Wednesday, August 14, 2013

Last man in custody in Ghatkopar 2002 bus blast case walks free

Taj-ul-Islam Siddiqui

Mateen Hafeez TNN

Mumbai: Taj-ul-Islam Siddiqui, the ninth and the last accused in custody in connection with the 2002 Ghatkopar BEST bomb blast that killed two and injured 49, walked free on Saturday after the Prevention of Terrorism Act (POTA) court discharged him in the case. A software engineer by profession, Siddiqui spent 10 months in prison. 

    Siddiqui (39), a father of five, is from Hyderabad. His name first cropped up in the probe in 2003 when an accused spoke about him. The
police, though, could not trace him. On November 22, 2012, based on a tip-off, the city’s crime branch picked up Siddiqui from Hyderabad and brought him to Mumbai. He was booked under various sections of POTA and the Explosives Act. He was shown as a conspirator in the blast that ripped a BEST bus apart on December 2, 2002, outside Ghatkopar railway station. 

    “We filed an application before the POTA court stating that we wanted to discharge Siddiqui,” said Niket Kaushik, additional commissioner of police, crime branch. Siddiqui was re
leased on bail in April this year and since then, he has been attending court on his hearing dates. A police officer said they made a thorough inquiry but since no evidence against Siddiqui was found in the blast case, they discharged him. At the time of his arrest, Siddiqui was employed with a reputed firm. He lost his job after his employer learnt of his arrest.
    Investigators had claimed to have seized his laptop. Initially, the officers said they had found clippings of the Babri Masjid demolition and the 2002 Gujarat riots on his lap
top, other than some information on a terror group. However, later they realized that Siddiqui had nothing to do with the case.

    In 2003, the crime branch had arrested the other accused, including Dr Abdul Mateen, electronics engineer Mohammed Altaf and civil engineer Zaheer Shaikh, from Marathwada.  The accused said they had been wrongly framed in the case.  The Union government then constituted a POTA review committee, which heard their case. They were subsequently acquitted.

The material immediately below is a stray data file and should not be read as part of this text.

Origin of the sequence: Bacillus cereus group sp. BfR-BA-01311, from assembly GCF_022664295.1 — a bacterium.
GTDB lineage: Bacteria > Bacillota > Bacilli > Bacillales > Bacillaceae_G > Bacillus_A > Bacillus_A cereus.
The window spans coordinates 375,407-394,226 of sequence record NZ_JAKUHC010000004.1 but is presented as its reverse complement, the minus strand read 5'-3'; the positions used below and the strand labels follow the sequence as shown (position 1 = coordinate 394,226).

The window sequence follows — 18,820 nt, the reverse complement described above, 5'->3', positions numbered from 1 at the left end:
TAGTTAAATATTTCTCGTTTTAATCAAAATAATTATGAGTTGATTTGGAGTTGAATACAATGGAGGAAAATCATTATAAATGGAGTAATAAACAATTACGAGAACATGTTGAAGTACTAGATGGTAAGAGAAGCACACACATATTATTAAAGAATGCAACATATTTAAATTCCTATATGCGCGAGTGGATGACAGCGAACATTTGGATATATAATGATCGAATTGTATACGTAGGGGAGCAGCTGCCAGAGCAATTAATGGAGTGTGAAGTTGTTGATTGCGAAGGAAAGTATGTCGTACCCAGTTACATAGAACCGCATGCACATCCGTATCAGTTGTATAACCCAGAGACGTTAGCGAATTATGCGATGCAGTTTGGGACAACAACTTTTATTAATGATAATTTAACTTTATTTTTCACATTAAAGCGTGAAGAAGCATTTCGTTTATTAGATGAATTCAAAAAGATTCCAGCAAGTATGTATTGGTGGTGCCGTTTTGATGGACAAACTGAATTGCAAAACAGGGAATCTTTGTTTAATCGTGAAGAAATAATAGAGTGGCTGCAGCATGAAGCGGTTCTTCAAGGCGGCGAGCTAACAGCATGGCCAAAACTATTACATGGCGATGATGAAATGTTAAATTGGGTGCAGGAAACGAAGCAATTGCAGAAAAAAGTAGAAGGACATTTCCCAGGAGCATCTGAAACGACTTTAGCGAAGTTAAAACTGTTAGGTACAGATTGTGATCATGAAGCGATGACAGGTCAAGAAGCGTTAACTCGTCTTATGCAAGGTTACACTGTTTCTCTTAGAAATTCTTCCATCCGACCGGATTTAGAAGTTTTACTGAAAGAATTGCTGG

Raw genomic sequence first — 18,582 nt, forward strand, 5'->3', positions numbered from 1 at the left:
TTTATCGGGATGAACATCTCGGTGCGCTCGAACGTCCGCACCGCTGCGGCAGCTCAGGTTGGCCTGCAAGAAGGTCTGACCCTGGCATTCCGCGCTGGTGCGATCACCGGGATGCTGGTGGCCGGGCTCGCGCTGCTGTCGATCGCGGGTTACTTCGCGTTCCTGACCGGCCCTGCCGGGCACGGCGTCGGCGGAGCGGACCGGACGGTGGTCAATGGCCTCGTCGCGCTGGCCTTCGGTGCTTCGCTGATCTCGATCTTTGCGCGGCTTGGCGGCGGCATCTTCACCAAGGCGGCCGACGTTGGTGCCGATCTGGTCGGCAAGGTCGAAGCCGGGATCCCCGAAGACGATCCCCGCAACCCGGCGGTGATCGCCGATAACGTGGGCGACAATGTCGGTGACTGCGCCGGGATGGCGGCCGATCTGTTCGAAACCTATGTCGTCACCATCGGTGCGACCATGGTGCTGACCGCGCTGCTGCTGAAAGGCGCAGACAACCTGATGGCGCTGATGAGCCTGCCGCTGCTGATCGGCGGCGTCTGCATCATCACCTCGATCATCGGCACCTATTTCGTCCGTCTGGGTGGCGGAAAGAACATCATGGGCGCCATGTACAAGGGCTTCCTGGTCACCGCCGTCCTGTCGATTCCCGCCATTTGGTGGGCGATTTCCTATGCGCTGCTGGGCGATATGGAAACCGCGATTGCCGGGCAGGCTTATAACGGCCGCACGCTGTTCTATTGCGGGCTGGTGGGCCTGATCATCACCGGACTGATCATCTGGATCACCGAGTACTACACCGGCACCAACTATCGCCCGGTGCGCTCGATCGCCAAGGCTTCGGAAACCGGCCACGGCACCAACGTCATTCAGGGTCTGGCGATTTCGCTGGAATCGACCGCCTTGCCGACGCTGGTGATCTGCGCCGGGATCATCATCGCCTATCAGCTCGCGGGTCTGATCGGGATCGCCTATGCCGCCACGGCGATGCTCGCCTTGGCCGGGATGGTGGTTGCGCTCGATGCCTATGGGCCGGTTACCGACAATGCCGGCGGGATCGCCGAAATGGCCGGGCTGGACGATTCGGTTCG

The crime branch police said one of the accused, Khwaja Yunus, an electronics engineer, had fled from police custody.  Dr Mateen, though, alleged that Yunus was tortured to death in custody. Based on his statement, the POTA court ordered the state CID to file a murder case against certain policemen. Aziz Rasheed alias Imran, another accused, was shot dead in a police encounter in Hyderabad. The state government had approached the high court against the eight acquittals. The appeal is pending.

BLAST TOLL On December 2, 2002, a bomb exploded in a BEST bus in Ghatkopar, killing two and injuring 49. The police booked
29 accused
under the Prevention of Terrorism Act (POTA) and the Explosives Act

CHARGESHEET IN THE CASE The Mumbai crime branch filed two chargesheets in the Ghatkopar blasts case against 18 accused in 2003 and one in 2012
DISCHARGED ON SATURDAY Taj-ul-Islam Siddiqui (39) was arrested on November 23, 2012, and chargesheeted a month later. Siddiqui, a software engineer from Hyderabad, is a father of five. He worked with a reputed firm at the time of his arrest last year. He was discharged by the POTA court on Saturday
Eight more are still on the run  
Ten were discharged and eight were acquitted between 2003 and 2005, including Dr Abdul Mateen, electronics engineer Mohammed Altaf, civil engineer Zaheer Shaikh and others

While Siddiqui was arrested last year, the others were arrested between 2002 and 2003
The Union government constituted a POTA
review committee that heard the case at state guest house Sahyadri, and did not find any evidence against the eight. They were acquitted  
Another accused, electronics engineer Khwaja Yunus, was killed during alleged torture in Mumbai police custody, Dr Mateen told the court. Based on his statement, an FIR for murder was filed against certain cops. The case is pending
Another accused, Aziz Rasheed alias Imran, was killed in a police encounter in Hyderabad in 2004  
‘He would not dare hurt a fly’
Tdischarged aj-ul-Islam Siddiqui in the , Ghatkopar blast case, is a man of few words. Seated in his rented flat in Toli Chowki, Hyderabad, Siddiqui said, “Yes, I lost my job on account of the arrest. I have indeed faced problems.” There is relief in Al Hasanath Colony, where Siddiqui has lived for the past six years. Shaikh Abdullah, president of Al Hasanath Colony Welfare Association, said residents remembered him as a ‘quiet man who would not dare hurt
a fly’.

The Times of India, August 14, 2013

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